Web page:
Ann
Reply with quote  #8 
Quote:
Originally Posted by Alex

I was interested in reading your posts. I am in a similar position but for different reasons. My husband and I are native English speakers living in Australia. I studied French for 9 years and wish to expose my 18 month old son to French while he is young. OPOL will not work for us because I am the primary care giver so if I speak only French to him he will not get enough exposure to English (and meanwhile his French will only ever be as good as mine, which is imperfect).

Therefore I have been speaking French to him every other day. Everyone else speaks English to him every day.

I found your website while researching my trial system after a friend told me that speech pathologists had advised her and her husband against starting to speak Chinese to their two year old (to whom they had up until then been speaking only English). Their advice was that now that the child has associated both parents with 'English', if they suddenly change languages on her she will become confused. Therefore they have engaged a Chinese nanny to speak Chinese to her.

This scared me at first. I wonder whether he'll end up babbling an unintelligible garble of French and English, or not speak at all cos he's so confused.

But on reflection, while I agree that OPOL (or ML@H) are probably the most effective systems if they happen to work for your household, a different system (like 'every other day') is still better than nothing. Children are very adaptive and I believe their little brains will sort it all out.

We've only been going for a month but already he's picking up that there are two words for the same thing, and can follow basic commands in both languages.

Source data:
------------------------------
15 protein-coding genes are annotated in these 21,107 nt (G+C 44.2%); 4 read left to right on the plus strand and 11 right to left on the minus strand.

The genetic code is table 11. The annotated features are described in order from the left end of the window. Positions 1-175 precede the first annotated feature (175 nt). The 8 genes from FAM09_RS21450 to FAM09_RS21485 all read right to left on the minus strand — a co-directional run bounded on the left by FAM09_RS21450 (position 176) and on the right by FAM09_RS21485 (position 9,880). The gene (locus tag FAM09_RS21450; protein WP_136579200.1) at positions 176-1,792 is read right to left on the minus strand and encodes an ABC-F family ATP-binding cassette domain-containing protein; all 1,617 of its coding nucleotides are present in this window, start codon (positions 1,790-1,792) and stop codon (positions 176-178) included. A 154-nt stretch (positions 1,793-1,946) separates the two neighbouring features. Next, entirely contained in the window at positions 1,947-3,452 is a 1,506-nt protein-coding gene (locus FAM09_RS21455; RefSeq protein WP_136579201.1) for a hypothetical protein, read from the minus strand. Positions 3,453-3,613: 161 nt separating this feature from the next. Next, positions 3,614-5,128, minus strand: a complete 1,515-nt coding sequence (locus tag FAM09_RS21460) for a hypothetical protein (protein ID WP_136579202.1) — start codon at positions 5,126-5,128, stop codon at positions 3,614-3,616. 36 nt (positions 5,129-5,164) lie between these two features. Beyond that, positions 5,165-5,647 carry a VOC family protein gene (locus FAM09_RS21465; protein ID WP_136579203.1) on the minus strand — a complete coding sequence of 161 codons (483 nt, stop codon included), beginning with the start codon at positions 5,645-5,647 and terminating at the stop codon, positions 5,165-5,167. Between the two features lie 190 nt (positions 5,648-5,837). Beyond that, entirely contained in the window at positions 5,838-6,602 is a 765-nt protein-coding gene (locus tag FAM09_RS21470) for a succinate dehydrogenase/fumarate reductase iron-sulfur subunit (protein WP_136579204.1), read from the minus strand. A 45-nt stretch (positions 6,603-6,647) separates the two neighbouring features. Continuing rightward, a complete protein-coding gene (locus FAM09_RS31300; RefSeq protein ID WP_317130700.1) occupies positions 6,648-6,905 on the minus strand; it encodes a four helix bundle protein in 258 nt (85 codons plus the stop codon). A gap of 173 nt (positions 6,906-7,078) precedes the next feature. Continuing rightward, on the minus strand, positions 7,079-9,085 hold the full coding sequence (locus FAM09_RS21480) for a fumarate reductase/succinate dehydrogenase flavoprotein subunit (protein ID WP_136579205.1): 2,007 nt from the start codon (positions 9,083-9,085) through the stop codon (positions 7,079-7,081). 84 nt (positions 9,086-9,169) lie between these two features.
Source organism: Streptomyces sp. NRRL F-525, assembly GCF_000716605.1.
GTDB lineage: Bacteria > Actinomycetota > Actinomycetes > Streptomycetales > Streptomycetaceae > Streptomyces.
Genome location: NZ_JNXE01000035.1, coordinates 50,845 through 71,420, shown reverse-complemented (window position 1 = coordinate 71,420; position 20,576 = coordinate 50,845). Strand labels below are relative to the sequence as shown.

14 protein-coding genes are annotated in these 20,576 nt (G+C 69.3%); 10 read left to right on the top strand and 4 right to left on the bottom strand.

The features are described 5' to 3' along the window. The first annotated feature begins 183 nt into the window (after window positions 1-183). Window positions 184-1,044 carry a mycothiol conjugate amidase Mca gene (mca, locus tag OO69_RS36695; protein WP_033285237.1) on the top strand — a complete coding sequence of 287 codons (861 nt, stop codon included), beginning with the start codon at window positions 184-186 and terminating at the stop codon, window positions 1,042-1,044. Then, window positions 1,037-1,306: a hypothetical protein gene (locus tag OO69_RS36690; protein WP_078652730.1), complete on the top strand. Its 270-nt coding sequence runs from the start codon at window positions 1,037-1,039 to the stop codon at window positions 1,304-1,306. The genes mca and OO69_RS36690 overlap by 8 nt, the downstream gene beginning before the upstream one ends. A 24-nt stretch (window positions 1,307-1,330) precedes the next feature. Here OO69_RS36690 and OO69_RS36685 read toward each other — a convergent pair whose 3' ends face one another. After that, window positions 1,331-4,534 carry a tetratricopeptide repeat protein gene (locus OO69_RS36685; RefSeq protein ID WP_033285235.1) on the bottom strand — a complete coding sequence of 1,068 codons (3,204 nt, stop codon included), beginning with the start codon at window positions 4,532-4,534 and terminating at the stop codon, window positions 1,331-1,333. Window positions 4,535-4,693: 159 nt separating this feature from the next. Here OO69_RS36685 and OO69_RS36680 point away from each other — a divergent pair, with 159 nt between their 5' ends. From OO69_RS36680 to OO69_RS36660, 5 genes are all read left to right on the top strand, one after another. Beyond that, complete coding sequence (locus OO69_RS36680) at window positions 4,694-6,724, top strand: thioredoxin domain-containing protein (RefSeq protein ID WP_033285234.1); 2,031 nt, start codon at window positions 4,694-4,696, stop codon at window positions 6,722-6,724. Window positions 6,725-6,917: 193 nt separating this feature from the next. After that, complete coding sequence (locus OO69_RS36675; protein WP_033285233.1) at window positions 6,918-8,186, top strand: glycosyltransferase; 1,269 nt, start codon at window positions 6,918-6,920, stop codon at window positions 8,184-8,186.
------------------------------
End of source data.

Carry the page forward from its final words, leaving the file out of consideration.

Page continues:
I'm very interested to hear of others' experiences.

Hi there:

I am wondering how old your child was when you started speaking to him every other day?  Thanks so much for your help!  Ann
Alex
Reply with quote  #9 
I started the 'every other day' system when my son was around 18 months. After a month or two though, when we both got used to French, I started speaking exclusively French with him except when other English speakers are present. He's now 2 years 2 months. He's still too young to be able to assess his bilingualism but I'm very happy with his language development. He's very chatty and SEEMS to be favouring French with me, English with others which is promising. I use lots of French CDs, DVDs and we go to a French playgroup so he hears lots of native French too.  

I should share the advice of a speech pathologist I spoke to the other day, even though I'm wary of it. She herself is French/English bilingual and works in a bilingual school. She advised against what I'm doing because (1) it's more natural and spontaneous to raise your child in your native language and (2) he will pick up my imperfect French and non-native accent. (3) She also said she knows 3 teenagers who were raised in an unstructured bilingual household and they end up speaking neither language properly, even up to the age of 18.

Here's what I think about that.

(1) Fair enough. And raising a toddler in a second language is certainly more tiring than in your first. But my French is perfectly adequate for 95% of what I want to say to a 2 year old during the day. And my passion for my son to learn a second language overcomes this concern for me.

(2) Even imperfect, non-native French is better than no French at all.

(3) Speech pathologists only see the cases that have gone wrong, not all the success stories, which have no call to go to a speech pathologist. And I cannot believe that my son, who is raised in Australia with a very articulate father, grandmother and going to an English speaking school, will not master English, even if his (full time) mother speaks 80% French to him.

I know another mother who spoke only non-native Chinese till her daughter was 3 and it didn't have an adverse affect on her English who's now doing brilliantly in school. (They abandoned it from age 3 and still regret it.)

As that mother said to me, if you have the will and the enthusiasm you should by all means do it!